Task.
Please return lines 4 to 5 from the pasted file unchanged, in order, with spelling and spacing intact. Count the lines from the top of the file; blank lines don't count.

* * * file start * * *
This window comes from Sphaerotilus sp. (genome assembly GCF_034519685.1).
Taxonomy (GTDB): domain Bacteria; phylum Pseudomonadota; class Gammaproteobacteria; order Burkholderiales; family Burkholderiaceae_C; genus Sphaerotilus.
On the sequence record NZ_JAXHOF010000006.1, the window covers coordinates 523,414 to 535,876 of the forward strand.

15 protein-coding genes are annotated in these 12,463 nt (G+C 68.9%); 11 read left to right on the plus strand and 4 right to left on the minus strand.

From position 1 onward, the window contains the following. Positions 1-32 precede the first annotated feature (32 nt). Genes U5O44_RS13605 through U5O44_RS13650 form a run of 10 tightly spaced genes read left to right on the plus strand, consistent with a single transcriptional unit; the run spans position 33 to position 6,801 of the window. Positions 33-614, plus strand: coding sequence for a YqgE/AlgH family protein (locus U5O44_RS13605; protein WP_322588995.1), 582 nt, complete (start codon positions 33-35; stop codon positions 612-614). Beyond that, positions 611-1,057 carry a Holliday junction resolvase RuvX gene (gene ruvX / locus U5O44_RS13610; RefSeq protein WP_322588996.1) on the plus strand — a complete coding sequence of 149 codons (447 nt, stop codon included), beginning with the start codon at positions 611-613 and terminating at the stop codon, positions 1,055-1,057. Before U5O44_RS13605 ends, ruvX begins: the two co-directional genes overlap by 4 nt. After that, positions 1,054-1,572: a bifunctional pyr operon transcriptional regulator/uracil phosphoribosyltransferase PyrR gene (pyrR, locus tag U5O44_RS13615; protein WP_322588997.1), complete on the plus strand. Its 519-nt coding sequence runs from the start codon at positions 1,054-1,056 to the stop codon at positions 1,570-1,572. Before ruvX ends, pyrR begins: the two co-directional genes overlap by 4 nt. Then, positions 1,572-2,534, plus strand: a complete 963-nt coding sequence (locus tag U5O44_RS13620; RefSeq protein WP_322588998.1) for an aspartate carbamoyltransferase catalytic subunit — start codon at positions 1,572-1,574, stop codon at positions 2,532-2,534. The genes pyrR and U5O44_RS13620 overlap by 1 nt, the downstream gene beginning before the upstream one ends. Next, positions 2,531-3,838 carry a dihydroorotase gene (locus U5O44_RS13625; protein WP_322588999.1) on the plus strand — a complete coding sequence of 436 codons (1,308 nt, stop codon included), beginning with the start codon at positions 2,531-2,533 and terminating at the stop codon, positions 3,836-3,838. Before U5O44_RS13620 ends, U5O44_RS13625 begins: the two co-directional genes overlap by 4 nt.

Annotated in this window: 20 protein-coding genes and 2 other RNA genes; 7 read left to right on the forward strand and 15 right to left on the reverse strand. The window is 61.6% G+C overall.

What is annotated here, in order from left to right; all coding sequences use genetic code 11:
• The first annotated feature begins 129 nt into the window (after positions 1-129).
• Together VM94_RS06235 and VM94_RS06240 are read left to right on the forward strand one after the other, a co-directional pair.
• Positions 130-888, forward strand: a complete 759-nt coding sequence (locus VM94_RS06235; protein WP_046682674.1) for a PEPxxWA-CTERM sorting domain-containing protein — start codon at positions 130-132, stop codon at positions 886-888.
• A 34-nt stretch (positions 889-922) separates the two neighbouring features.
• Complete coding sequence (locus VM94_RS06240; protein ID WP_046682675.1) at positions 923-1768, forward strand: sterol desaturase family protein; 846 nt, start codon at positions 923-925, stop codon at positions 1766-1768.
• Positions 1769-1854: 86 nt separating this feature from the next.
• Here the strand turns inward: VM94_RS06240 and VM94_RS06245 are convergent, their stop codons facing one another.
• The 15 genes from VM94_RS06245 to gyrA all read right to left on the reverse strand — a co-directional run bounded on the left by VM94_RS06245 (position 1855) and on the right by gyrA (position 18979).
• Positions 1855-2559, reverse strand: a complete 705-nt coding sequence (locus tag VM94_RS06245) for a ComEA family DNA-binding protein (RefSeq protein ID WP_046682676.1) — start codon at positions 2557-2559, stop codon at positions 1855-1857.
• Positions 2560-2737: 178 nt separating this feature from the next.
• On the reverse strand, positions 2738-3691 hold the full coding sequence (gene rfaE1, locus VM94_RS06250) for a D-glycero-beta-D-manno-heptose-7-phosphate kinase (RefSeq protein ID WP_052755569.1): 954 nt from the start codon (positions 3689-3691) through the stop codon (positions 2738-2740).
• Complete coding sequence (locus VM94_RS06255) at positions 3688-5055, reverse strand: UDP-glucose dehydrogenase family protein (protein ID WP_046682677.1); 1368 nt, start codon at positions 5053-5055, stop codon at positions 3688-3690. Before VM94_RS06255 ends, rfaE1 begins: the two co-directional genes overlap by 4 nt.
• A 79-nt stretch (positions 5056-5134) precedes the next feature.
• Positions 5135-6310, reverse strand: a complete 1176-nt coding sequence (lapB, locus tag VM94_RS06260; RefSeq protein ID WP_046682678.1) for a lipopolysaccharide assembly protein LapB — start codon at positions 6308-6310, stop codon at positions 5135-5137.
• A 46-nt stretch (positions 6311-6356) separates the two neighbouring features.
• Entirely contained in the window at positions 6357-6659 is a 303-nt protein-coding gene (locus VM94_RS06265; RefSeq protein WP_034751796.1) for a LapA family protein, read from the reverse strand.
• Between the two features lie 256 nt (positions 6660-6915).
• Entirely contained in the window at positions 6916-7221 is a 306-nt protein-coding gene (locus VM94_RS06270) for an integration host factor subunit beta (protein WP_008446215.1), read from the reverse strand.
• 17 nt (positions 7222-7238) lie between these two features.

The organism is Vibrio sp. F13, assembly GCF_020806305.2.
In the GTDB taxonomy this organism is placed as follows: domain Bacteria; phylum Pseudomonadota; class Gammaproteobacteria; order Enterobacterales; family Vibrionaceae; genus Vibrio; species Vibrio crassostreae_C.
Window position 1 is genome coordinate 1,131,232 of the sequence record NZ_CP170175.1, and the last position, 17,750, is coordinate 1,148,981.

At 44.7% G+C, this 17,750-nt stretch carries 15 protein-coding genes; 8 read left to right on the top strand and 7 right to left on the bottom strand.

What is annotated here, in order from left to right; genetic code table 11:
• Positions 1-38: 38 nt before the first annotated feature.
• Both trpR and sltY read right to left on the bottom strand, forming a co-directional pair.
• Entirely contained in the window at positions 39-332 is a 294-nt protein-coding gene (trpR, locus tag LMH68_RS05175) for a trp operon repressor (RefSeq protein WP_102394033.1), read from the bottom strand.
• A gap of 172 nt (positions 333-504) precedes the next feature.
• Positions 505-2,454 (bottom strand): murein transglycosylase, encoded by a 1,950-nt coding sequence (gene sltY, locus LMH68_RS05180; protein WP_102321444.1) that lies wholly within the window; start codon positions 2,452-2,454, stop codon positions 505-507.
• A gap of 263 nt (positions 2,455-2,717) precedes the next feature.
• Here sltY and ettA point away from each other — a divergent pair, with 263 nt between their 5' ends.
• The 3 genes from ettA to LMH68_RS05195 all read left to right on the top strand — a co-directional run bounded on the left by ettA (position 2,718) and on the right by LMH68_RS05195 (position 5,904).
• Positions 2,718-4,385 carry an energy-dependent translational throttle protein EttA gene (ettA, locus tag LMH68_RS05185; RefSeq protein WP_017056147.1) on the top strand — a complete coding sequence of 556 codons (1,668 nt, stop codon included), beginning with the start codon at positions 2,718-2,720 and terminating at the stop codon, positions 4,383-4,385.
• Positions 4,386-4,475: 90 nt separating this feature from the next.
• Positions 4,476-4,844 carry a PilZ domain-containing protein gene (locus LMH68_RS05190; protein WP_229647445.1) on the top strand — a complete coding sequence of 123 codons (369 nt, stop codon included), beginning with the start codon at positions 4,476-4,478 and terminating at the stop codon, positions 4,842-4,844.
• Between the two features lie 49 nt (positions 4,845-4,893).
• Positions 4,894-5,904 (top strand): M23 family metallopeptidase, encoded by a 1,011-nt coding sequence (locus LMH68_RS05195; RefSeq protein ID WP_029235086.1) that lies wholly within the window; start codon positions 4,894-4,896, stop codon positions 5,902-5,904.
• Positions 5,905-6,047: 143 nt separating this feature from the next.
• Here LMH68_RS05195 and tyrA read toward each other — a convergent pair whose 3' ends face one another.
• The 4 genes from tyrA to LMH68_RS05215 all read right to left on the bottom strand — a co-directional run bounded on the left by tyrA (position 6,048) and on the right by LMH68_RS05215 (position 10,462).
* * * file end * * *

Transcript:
15 protein-coding genes are annotated in these 12,463 nt (G+C 68.9%); 11 read left to right on the plus strand and 4 right to left on the minus strand.

From position 1 onward, the window contains the following. Positions 1-32 precede the first annotated feature (32 nt). Genes U5O44_RS13605 through U5O44_RS13650 form a run of 10 tightly spaced genes read left to right on the plus strand, consistent with a single transcriptional unit; the run spans position 33 to position 6,801 of the window. Positions 33-614, plus strand: coding sequence for a YqgE/AlgH family protein (locus U5O44_RS13605; protein WP_322588995.1), 582 nt, complete (start codon positions 33-35; stop codon positions 612-614). Beyond that, positions 611-1,057 carry a Holliday junction resolvase RuvX gene (gene ruvX / locus U5O44_RS13610; RefSeq protein WP_322588996.1) on the plus strand — a complete coding sequence of 149 codons (447 nt, stop codon included), beginning with the start codon at positions 611-613 and terminating at the stop codon, positions 1,055-1,057. Before U5O44_RS13605 ends, ruvX begins: the two co-directional genes overlap by 4 nt. After that, positions 1,054-1,572: a bifunctional pyr operon transcriptional regulator/uracil phosphoribosyltransferase PyrR gene (pyrR, locus tag U5O44_RS13615; protein WP_322588997.1), complete on the plus strand. Its 519-nt coding sequence runs from the start codon at positions 1,054-1,056 to the stop codon at positions 1,570-1,572. Before ruvX ends, pyrR begins: the two co-directional genes overlap by 4 nt. Then, positions 1,572-2,534, plus strand: a complete 963-nt coding sequence (locus tag U5O44_RS13620; RefSeq protein WP_322588998.1) for an aspartate carbamoyltransferase catalytic subunit — start codon at positions 1,572-1,574, stop codon at positions 2,532-2,534. The genes pyrR and U5O44_RS13620 overlap by 1 nt, the downstream gene beginning before the upstream one ends. Next, positions 2,531-3,838 carry a dihydroorotase gene (locus U5O44_RS13625; protein WP_322588999.1) on the plus strand — a complete coding sequence of 436 codons (1,308 nt, stop codon included), beginning with the start codon at positions 2,531-2,533 and terminating at the stop codon, positions 3,836-3,838. Before U5O44_RS13620 ends, U5O44_RS13625 begins: the two co-directional genes overlap by 4 nt.